Model suggests genetic backburn may inhibit rapid spread of invasive species

February 24, 2016 by Bob Yirka report
Cane toad
Cane toad. Credit: Wikipedia.

(—A trio of Australian researchers is proposing in a paper they have had published in the journal Proceedings of the Royal Society B, that using a technique developed to prevent the spread of wildfires might also help slow the spread of an invasive species. They have created a computer model that shows that using backburning inhibits the spread of a virtual organism.

One of the techniques forest or bush firefighters use to halt the spread of a fire is backburning, where controlled fires are set ahead of the path of the encroaching blaze—once the original fire reaches the area of the controlled burn, it stops, because all of the fuel in the area has already been burned. In this new effort, the researchers wondered if a similar approach might not work to help slow the spread of an , such as , which were introduced into Australia back in 1935—since that time they have spread from areas in Queensland, where they were supposed to help battle beetles that were causing major problems in sugarcane fields. Unfortunately, the poisonous frogs proved to be heavily invasive, moving and taking over territory formerly inhabited by other species.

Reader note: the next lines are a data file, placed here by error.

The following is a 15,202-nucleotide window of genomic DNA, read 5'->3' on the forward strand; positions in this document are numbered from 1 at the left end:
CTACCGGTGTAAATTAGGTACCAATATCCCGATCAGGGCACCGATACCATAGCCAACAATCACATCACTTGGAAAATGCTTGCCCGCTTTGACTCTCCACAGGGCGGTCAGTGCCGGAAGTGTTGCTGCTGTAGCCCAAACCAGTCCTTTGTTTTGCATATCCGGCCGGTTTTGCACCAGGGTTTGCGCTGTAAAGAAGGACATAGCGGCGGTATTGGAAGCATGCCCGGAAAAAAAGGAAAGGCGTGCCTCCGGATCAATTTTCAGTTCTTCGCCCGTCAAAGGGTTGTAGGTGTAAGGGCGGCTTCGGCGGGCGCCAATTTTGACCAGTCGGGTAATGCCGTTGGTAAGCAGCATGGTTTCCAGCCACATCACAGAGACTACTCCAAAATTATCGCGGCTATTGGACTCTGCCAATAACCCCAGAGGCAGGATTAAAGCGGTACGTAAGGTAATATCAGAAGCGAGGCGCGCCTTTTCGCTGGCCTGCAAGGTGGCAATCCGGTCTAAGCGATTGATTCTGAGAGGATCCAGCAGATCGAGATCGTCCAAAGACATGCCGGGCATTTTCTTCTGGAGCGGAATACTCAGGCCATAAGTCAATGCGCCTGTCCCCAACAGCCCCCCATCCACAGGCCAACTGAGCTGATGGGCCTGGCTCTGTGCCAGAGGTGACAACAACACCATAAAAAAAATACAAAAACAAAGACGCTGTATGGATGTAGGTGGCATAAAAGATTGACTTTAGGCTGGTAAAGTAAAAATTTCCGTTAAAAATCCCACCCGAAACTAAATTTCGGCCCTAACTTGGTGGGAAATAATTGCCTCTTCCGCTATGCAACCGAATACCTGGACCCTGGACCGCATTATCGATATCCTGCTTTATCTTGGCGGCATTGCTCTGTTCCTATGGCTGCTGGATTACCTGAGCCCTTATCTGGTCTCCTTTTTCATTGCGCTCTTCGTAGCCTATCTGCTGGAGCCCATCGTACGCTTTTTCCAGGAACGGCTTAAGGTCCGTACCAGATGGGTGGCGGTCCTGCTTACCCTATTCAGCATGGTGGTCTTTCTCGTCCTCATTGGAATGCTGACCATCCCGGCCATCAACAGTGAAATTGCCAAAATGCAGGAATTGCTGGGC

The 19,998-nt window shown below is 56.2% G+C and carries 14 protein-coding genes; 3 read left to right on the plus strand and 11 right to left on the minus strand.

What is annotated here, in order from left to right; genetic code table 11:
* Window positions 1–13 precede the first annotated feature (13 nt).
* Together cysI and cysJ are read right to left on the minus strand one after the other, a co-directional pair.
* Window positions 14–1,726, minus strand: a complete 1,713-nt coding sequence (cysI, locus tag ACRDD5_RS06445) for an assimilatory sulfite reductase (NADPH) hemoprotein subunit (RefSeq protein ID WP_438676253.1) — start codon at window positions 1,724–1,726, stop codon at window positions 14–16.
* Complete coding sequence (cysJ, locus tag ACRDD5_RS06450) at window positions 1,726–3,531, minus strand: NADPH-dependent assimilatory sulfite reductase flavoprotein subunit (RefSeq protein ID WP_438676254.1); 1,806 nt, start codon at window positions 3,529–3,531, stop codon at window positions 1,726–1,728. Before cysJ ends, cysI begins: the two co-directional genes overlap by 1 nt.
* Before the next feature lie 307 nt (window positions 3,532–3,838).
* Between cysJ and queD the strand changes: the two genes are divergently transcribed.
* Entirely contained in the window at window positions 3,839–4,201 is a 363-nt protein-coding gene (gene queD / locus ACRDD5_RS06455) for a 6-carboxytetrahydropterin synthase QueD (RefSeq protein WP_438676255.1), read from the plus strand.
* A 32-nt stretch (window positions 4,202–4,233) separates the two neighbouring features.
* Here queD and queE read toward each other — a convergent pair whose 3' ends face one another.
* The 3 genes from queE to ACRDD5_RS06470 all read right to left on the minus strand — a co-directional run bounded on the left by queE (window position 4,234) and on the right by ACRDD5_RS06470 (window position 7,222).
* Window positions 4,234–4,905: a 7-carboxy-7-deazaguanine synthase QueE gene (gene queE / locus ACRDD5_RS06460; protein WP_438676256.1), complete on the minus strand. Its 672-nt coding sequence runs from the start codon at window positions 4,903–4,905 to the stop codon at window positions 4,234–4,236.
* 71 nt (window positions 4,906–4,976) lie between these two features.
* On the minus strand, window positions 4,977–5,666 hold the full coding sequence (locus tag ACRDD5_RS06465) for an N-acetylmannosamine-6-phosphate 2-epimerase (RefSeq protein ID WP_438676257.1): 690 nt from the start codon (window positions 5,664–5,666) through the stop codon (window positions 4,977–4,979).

Previous research has shown that for most invasive species there are some individuals in a group that are more invasive than others—it is the individuals out front that are mostly responsible for the spread into new territory. But, what if those individuals that were strong and healthy, but who were not necessarily all that interested in moving to new territory, were artificially moved to areas ahead of where the invasive species was believed to be moving? If they multiplied in that area and were there when the rest of their group arrived later, they would outnumber the incoming crowd and overwhelm them, and in the process, cause a reduction in the degree of invasiveness of the group as a whole.

To find out if such an idea were even worthy of consideration, the team created a virtual world as part of a computer simulation, filled with virtual hermaphrodite creatures. Some were programmed to be eager invaders, while others were programmed to be homebodies—the eager creatures were placed at the outskirts of the two-dimensional world where they would naturally attempt to march into new territory. Once the virtual world was set in motion, the researchers than moved some of the homebody creatures to an area where the group was clearly set to invade, and then watched what happened.

The team reports that the invasion was clearly slowed by the technique and are now wondering if it might work in the real world. There is no word yet on whether authorities in Australia will allow such an experiment, but if they do, and the plan works, the technique will undoubtedly be tried in other areas as well.

Explore further: European fire ant impacts forest ecosystems by helping alien plants spread

More information: The genetic backburn: using rapid evolution to halt invasions, Published 24 February 2016.DOI: 10.1098/rspb.2015.3037 .